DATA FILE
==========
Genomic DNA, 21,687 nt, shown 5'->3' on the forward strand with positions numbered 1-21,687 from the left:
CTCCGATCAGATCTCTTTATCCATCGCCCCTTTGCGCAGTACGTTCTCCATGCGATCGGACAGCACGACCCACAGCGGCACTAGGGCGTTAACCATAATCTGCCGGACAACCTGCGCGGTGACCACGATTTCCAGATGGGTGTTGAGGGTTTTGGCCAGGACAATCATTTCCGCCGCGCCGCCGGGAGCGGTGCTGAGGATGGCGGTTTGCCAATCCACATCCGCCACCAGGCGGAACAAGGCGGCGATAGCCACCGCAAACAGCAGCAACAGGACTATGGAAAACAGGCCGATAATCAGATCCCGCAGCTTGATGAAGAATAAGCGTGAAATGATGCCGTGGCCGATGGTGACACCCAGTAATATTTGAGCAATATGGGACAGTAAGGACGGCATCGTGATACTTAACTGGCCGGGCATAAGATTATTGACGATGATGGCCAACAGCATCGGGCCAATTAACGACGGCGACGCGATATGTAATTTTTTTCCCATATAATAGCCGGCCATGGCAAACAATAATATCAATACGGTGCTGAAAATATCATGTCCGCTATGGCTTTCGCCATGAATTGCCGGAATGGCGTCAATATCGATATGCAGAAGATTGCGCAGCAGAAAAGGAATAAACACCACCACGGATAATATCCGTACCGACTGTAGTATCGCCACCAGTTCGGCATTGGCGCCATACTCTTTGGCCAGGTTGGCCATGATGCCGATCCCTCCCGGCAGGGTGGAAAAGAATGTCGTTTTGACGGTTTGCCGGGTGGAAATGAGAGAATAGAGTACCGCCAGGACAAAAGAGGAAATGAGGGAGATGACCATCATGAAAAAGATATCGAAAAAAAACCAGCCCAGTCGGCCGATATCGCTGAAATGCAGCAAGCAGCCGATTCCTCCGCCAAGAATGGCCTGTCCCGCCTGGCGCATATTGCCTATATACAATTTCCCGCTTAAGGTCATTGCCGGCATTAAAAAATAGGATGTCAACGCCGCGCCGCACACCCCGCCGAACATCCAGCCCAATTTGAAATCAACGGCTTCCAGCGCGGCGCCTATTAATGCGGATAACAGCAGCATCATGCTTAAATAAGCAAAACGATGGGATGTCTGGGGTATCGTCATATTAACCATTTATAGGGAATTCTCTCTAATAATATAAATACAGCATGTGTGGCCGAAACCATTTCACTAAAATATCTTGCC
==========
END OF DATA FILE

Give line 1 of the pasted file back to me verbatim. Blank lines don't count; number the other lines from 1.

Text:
Genomic DNA, 21,687 nt, shown 5'->3' on the forward strand with positions numbered 1-21,687 from the left: